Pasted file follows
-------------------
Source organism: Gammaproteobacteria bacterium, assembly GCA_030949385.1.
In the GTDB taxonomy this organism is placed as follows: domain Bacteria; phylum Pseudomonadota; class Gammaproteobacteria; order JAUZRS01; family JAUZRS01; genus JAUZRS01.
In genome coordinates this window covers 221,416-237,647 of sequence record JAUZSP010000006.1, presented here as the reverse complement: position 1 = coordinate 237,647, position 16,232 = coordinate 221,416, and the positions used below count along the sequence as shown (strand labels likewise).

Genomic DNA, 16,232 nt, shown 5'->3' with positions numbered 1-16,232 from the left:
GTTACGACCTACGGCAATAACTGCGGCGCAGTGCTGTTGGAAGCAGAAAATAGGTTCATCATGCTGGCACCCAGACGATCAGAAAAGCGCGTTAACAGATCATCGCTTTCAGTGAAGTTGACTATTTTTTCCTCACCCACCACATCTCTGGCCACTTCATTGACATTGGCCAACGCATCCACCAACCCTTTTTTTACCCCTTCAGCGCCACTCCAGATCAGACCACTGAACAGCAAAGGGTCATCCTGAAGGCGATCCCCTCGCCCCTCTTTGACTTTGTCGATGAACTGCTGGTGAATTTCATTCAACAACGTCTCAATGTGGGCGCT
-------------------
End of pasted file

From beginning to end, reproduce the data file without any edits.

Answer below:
Source organism: Gammaproteobacteria bacterium, assembly GCA_030949385.1.
In the GTDB taxonomy this organism is placed as follows: domain Bacteria; phylum Pseudomonadota; class Gammaproteobacteria; order JAUZRS01; family JAUZRS01; genus JAUZRS01.
In genome coordinates this window covers 221,416-237,647 of sequence record JAUZSP010000006.1, presented here as the reverse complement: position 1 = coordinate 237,647, position 16,232 = coordinate 221,416, and the positions used below count along the sequence as shown (strand labels likewise).

Genomic DNA, 16,232 nt, shown 5'->3' with positions numbered 1-16,232 from the left:
GTTACGACCTACGGCAATAACTGCGGCGCAGTGCTGTTGGAAGCAGAAAATAGGTTCATCATGCTGGCACCCAGACGATCAGAAAAGCGCGTTAACAGATCATCGCTTTCAGTGAAGTTGACTATTTTTTCCTCACCCACCACATCTCTGGCCACTTCATTGACATTGGCCAACGCATCCACCAACCCTTTTTTTACCCCTTCAGCGCCACTCCAGATCAGACCACTGAACAGCAAAGGGTCATCCTGAAGGCGATCCCCTCGCCCCTCTTTGACTTTGTCGATGAACTGCTGGTGAATTTCATTCAACAACGTCTCAATGTGGGCGCT